For Being in Full Bloom

"Lynden" hanging basket from VanderGiessen Nursery

I have always hoped to be a serious gardener, and over the years have made not-very-serious efforts at it.   During college and medical school I owned so many house plants that walking into my room felt like a botanical excursion, we grew the flowers from seed that we used at our wedding, and before we had children we kept a truly ambitious vegetable garden.  Each seed catalog was studied and varieties surveyed, seedlings started in a sun room, each plant nurtured and protected, the harvest preserved with great care, shared and eaten with appreciation.

Then life happened.  I’m not sure exactly what intervened but it had something to do with raising children, a demanding job, a full barn of four legged critters, and aging parents.  Despite a move to a good size farm with an orchard, large garden spot and plenty of room for flower beds, I couldn’t muster the energy to do what needed to be done to create blooms.   Flowers took a back seat in my mind and in my life, with only a few predictable bulbs and perennials showing up year after year.

But I’m the granddaughter of a woman who had a large greenhouse full of hanging fuschia baskets that she tended and sold, and the daughter of a woman who left no side of her house or fence line without a border of carefully planned and managed flower gardens.  The colorful blooms have always called to me from the florist shops and gardening centers.

Yesterday, the siren call reached their peak and we came home with three hanging baskets in full bloom, created like a painting from a palette of tiny seedlings a few short months ago.    I’ve known the young man who created these floral masterpieces since he was in kindergarten, having watched him grow up, get married and take over the family business.  Now he is a botanical artist, something I have always aspired to, but have never achieved.

Someday I may be able to return to the nurturing of the soil, to make things beautiful and productive, feed my grandchildren’s souls and stomachs as I was fed as a child.  But for now, I’m filled with gratitude for the loveliness I see hanging outside my windows.   I’m simply blooming with happiness.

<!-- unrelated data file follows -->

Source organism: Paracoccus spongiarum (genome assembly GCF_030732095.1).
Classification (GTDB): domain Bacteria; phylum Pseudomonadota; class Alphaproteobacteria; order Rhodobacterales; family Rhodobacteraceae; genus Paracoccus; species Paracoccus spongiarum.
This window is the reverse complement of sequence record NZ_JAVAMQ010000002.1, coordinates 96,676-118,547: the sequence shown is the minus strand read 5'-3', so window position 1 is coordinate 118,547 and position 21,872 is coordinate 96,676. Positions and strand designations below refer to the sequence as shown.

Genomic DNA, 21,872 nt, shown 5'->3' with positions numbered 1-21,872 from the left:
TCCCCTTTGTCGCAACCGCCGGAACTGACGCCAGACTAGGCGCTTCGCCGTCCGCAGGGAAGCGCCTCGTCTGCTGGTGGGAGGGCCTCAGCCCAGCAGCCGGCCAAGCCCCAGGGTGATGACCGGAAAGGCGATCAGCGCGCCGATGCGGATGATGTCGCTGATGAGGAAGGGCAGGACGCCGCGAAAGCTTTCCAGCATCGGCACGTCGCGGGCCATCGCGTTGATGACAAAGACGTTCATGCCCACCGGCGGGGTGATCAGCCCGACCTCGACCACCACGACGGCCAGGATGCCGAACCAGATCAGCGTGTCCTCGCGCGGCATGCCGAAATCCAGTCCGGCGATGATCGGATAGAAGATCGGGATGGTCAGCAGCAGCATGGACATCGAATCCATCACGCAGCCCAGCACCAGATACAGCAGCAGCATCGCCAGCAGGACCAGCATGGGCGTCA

The Farm Dream

Spring on our farm is brilliant, verdant and delicious to behold.  The orchard blossoms yield to fruit and the pastures are knee high with grass.  By this time in May, the daylight starts creeping over the eastern foothills at 4 AM and the last glimpse of sun disappears at nearly 10 PM.   So many hours of light to work with!

I yearn for a dark rainy day to hide inside with a book.  Instead the lawnmower calls my name, and the fish pond needs cleaning and the garden must be weeded.  It’s not that things don’t happen on the farm during months like this.  It’s just that nothing we do is enough.  Blackberry brambles have taken over everything, grass grows faster than we can keep it mowed down, the manure piles spread on the fields in April are growing exponentially again and the foals have grown large and strong without having good halter lessons when they were much smaller and easier to control.   The weather has been so iffy that no string of days has been available for hay cutting so the fields are yielding to the point of the tallest grass collapsing under its own weight when soaked with rain.  Farmers call this “lodged” hay, flattened by the weather, and more difficult to harvest.

Suddenly our farm dream seems not nearly so compelling.

We have spent many years dreaming about the farm as we hoped it would be.  We imagined the pastures managed perfectly with fencing that was both functional and beautiful.  Our barns and buildings would be tidy and leak-proof, and the stalls secure and safe.  We’d have a really nice pick up truck with low miles on it. We would have trees pruned expertly and we’d have flower beds blooming as well as a vegetable garden yielding 9 months of the year.  Our hay would never be rained on. We would have dogs that wouldn’t run off and cats that would take care of all the rodents.  We wouldn’t have any moles, thistles, dandelions or buttercup.  The deer, coyotes, raccoons, and wild rabbits would only stroll through the yard for our amusement and not disturb anything.  We’d have livestock with the best bloodlines we could afford and a steady demand from customers to purchase their offspring at reasonable prices so that not a dime of our off-farm income would be necessary to pay farm expenses.   Our animals (and we) would never get sick or injured. And our house would always stay clean.

Dream on.  Farms are often back-breaking, morale-eroding, expensive sinkholes.   I know ours is.  Yet here we be and here we stay.

It’s home.  We’ve raised three wonderful children here.  We’ve bred and grown good livestock and great garden and orchard crops and tons of hay from our own fields.  We breathe clean air and daily hear dozens of different bird songs and look out at some of the best scenery this side of heaven.  Eagles land in the trees in our front yard. It’s all enough for us even if we are not enough for the farm.  I know there will come a time when the farm will need to be a fond memory and not a daily reality.  Until then we will keep pursuing our dream as we and the farm grow older.   Dreams age and mature and I know now what I dreamed of when I was younger was not the important stuff…

We have been blessed with one another, with the sunrises and the sunsets and everything in between.  This is the stuff that dreams are made of.